DDoS Threats Create Dangerous Legal Waters

Distributed denial-of-service (DDOS) attacks—the creation of a hostile computer network used to remotely shut down another network or website—continue to plague the Internet. In the past two years the Internet has experienced a 2,000 percent increase in worm-driven DDOS attacks. Some e-commerce websites have been completely shut down by the attacks and have reported as much as $250,000 in lost sales per half hour that they were down. But the damage doesn't stop there. The users of a victimized system can also suffer significant reputational loss from being unable to conduct business.

However, the legal response to DDOS attacks has been mixed. In the U.S. legal system, civil liability can arise from contract law, tort law or regulation. If one party breaches its contractual obligations, the law provides a remedy to the aggrieved party. Contract law, however, often fails to cover damage to third parties. Suppose a hacker breaks into Company A's inadequately secured network and then uses that network to attack Company B. The attack against Company B disables its networks, causing it to fail to deliver promised services to its customers. Although Company B has no contractual relationship with Company A, can B sue A for losses?

From a tort standpoint, many legal scholars, major law firms and a National Research Council Committee assert that the downstream victim can bring civil action for negligence against the upstream systems that were used as part of the DDOS attack. Reasoning that civil law intends to deter undesirable or wrongful conduct and to compensate those harmed by such conduct, legal theory posits that victims should be allowed to recover losses from third parties that were negligent if that negligence was the direct cause of the loss. In the Internet environment, negligent third parties may be the only source of loss recovery, since criminal law offers no compensation to the victim if the computer criminal cannot be identified. Furthermore, establishing the legal precedent to impose civil damages on a third party, such as a service provider that is proven to be negligent, could motivate companies to invest the necessary resources in improving security.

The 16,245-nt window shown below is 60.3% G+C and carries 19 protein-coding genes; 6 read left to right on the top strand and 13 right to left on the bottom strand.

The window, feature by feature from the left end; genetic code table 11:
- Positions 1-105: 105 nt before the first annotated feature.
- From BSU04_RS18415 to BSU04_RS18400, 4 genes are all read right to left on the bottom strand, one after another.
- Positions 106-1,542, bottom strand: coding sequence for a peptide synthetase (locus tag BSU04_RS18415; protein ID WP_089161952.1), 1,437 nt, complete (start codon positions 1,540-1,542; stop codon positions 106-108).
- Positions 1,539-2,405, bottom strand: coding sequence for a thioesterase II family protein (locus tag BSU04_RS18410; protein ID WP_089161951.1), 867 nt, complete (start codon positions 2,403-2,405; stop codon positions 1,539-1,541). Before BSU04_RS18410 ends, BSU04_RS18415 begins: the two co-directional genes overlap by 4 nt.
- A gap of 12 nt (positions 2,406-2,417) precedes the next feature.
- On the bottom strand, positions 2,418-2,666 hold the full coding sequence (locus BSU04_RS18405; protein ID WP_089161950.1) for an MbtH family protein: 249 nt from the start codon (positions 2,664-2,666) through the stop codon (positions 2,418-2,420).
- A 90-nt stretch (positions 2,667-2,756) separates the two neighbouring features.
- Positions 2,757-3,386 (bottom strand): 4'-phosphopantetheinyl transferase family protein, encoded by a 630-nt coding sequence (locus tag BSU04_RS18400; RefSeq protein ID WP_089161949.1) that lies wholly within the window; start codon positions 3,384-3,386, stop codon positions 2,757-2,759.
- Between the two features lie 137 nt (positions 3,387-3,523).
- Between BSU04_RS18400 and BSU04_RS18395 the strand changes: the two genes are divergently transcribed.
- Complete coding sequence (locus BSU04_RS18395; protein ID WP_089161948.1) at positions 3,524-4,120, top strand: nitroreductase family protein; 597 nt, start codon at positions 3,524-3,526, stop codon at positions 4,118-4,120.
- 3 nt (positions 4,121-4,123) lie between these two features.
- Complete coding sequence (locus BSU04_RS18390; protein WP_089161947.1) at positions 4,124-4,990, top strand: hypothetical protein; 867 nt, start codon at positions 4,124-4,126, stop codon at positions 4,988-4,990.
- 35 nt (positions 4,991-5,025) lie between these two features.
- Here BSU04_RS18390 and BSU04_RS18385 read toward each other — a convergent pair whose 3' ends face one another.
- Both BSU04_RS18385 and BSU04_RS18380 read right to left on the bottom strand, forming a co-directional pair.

In support of this idea is a 1932 decision in the case of T.J. Hooper v. Northern Barge Corp. In the case, two barges towed by two tugboats sank in a storm. The barge owners sued the tugboat owners, claiming negligence because the tugboats did not have radios aboard. The tugboat owners countered by noting that radios were not the industry norm at that time. Judge Learned Hand (the noted American jurist) found the tugboat owners liable for half the damages, even though the use of radios was not yet standard industry practice. He observed: "Indeed in most cases reasonable prudence is in fact common prudence, but strictly it is never its measure. A whole calling may have unduly lagged in the adoption of new and available devices.... Courts must in the end say what is required. There are precautions so imperative that even their universal disregard will not excuse their omission."

This case—along with the Verizon case discussed in a previous Flashpoint (read "A Foreseeable Future" at www.csoonline.com/printlinks)—shows that the meaning of "reasonable care" is never static and must constantly be reevaluated. Moreover, an industry's failure to develop a standard or to adapt the standard to changes in technology could lead courts to develop their own standard.

A company can avoid or reduce its liability exposure for DDOS attacks if it maintains a proactive IT staff and aggressively gathers information about developing DDOS technology. This information can be obtained from advisories issued by the CERT Coordination Center, the U.S. Secret Service and the FBI.

From a due diligence perspective, a company's goal should be to be able to prove in court that it had a security plan and took appropriate security precautions. Conducting security audits using well-accepted principles of testing and analysis will enable a company to document that it exercised its best business judgment, within its budget, to make its systems safe. Finally—because you cannot afford to be charged with participating in a DDOS attack that caused another company to lose millions or go under—consider offloading some of your risk to a cyberinsurance policy. ##

William Cook, a partner with Wildman, Harrold, Allen & Dixon based in Chicago, specializes in intellectual property litigation, business continuity and security. Cook is also president of InfraGard-Chicago and a founding member of the U.S. Secret Service Chicago Electronic Crimes Task Force.

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